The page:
Republican Presidential Candidate Mitt Romney speaks to supporters at a rally at State Fair Park in West Allis, Wisconsin. Romney laid out the closing arguments for his candidacy for President of the United States in his address. UPI/Brian Kersey | License Photo
(UPI) -- A new book on the 2012 presidential campaign revealed Republican nominee Mitt Romney considered tapping New Jersey Gov. Chris Christie for his running mate, but was turned off by Christie's weight.
The book, Double Down, by Game Change authors Mark Halperin and John Heilemann, reveals insight into the Romney campaign's process for choosing a vice presidential pick, which it had dubbed "Project Goldfish."
It "was so secretive that researchers referred to the five finalists by aquatic names -- New Jersey Gov. Chris Christie (Pufferfish), former Minnesota governor Tim Pawlenty (Lakefish), Sen. Rob Portman of Ohio (Filet-O-Fish), Sen. Marco Rubio of Florida (Pescado) and Rep. Paul Ryan of Wisconsin (Fishconsin)," the authors write.
Romney, they said, ruled out Christie early, as the New Jersey governor had tendencies to show up late and his vetting file wasn't complete.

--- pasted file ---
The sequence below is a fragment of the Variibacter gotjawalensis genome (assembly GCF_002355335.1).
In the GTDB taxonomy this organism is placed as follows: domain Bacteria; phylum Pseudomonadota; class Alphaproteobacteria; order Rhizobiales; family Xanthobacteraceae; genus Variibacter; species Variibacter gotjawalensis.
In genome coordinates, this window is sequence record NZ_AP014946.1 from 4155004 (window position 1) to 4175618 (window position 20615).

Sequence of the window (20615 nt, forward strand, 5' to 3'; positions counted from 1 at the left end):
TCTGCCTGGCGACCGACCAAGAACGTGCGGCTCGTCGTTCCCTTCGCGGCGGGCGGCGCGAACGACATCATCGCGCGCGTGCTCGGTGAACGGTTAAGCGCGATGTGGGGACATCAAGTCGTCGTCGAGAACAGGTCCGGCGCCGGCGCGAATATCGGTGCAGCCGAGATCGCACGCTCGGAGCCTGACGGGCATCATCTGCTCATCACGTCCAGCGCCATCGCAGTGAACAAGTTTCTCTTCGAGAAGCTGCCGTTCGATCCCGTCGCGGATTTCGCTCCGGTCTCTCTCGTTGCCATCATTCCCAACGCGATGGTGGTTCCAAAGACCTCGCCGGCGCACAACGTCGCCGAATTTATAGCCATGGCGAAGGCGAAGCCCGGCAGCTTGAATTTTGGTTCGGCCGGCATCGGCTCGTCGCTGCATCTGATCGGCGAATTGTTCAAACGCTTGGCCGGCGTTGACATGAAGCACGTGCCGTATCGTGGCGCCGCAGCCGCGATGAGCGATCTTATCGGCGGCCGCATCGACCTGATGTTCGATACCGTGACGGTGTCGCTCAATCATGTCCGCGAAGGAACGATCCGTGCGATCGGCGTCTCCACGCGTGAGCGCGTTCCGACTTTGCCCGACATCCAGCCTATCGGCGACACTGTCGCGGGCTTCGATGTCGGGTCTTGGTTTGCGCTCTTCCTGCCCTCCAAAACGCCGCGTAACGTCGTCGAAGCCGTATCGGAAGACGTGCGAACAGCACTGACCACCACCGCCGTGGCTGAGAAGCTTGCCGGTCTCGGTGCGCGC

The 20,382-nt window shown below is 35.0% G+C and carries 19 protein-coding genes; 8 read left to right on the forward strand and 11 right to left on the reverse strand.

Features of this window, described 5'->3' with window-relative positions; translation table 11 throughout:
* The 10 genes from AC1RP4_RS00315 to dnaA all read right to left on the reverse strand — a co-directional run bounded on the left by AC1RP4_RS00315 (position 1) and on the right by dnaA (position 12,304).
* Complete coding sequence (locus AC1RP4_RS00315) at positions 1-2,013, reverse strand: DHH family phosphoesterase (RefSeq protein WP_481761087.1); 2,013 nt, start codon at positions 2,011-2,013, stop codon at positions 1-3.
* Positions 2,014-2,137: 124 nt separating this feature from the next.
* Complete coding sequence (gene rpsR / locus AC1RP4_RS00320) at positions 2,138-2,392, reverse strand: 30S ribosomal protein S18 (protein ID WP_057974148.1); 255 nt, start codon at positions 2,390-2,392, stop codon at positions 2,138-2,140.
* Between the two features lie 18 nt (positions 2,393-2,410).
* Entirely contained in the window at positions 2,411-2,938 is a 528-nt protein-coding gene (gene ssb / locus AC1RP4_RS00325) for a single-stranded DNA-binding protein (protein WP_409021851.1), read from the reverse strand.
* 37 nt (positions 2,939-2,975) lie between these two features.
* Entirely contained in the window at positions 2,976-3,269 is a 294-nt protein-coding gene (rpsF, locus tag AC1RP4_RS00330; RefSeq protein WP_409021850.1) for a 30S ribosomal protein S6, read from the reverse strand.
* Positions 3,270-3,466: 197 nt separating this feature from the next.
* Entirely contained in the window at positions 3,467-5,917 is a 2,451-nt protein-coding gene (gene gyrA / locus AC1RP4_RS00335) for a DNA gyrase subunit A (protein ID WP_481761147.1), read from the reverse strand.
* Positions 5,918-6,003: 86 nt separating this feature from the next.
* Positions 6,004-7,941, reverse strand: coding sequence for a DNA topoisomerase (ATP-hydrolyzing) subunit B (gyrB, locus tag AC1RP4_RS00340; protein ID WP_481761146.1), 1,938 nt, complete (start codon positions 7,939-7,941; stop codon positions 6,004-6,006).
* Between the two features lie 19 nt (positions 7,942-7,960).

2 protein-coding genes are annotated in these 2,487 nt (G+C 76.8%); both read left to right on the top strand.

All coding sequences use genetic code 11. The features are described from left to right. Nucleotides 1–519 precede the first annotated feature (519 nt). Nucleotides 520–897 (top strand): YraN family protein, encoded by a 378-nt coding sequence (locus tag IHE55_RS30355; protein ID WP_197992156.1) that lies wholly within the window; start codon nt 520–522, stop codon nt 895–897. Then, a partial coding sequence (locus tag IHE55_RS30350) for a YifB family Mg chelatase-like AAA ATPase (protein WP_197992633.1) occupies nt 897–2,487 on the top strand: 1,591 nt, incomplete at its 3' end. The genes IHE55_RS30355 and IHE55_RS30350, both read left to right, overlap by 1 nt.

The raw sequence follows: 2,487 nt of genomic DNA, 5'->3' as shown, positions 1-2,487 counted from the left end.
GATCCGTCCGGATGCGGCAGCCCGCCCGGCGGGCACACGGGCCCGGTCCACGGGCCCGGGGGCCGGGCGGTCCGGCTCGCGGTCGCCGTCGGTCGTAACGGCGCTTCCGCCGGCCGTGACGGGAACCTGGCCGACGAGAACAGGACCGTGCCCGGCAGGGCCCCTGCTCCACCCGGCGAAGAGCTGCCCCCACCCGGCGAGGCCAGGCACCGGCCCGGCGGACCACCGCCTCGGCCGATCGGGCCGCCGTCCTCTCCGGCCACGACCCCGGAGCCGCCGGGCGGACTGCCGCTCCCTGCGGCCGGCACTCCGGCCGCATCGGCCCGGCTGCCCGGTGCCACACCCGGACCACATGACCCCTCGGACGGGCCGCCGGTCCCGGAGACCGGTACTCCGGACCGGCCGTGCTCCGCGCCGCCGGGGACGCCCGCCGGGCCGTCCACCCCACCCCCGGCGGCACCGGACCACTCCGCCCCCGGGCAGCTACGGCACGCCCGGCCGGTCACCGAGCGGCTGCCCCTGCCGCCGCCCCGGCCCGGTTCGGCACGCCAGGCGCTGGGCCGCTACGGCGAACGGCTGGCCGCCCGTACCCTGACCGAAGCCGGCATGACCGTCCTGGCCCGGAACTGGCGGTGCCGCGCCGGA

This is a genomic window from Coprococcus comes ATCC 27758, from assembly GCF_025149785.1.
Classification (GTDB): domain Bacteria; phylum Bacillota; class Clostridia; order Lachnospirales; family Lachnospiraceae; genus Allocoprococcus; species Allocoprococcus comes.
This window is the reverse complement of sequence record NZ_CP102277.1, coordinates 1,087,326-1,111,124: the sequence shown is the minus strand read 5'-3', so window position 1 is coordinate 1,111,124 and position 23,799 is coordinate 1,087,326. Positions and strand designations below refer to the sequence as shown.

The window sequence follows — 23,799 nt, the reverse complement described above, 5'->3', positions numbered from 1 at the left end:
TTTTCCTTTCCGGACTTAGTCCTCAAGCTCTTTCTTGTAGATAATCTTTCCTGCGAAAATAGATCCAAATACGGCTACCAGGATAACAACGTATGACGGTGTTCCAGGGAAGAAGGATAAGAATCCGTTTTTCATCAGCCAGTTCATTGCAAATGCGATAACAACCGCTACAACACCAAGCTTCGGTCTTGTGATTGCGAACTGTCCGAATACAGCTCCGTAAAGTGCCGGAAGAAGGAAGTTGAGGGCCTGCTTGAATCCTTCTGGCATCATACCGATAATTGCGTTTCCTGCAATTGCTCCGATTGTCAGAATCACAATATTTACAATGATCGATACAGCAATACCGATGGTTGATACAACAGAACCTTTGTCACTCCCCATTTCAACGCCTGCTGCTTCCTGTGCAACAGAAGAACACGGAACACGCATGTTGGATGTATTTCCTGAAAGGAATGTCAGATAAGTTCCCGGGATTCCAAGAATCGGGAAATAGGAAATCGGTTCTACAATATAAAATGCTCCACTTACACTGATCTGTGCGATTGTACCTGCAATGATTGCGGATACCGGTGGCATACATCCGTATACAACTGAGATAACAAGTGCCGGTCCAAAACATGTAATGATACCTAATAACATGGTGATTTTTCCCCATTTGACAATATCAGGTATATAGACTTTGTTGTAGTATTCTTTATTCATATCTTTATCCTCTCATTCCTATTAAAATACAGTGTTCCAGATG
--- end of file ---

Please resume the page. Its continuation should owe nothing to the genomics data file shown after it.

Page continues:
“The dossier on the Garden State governor’s background was littered with potential land mines,” they write.
But the nominee apparently was also bothered by Christie's weight -- his apparent lack of physical fitness -- even joking at his size.
"Romney marveled at Christie's girth, his difficulties in making his way down the narrow aisle of the campaign bus," the book said. "Watching a video of Christie without his suit jacket on, Romney cackled to his aides, 'Guys! Look at that!'"
Responding to the revelations, Beth Myers, who led the vice presidential search, released a statement Thursday at Christie's urging.
"Governor Christie complied fully with the Romney campaign's request for documents in a timely manner, including a complete medical report from his internist and cardiologist," she said.
Christie is widely considered a likely candidate for the Republican nomination in 2016, and is expected to easily win reelection next week for his second term as governor.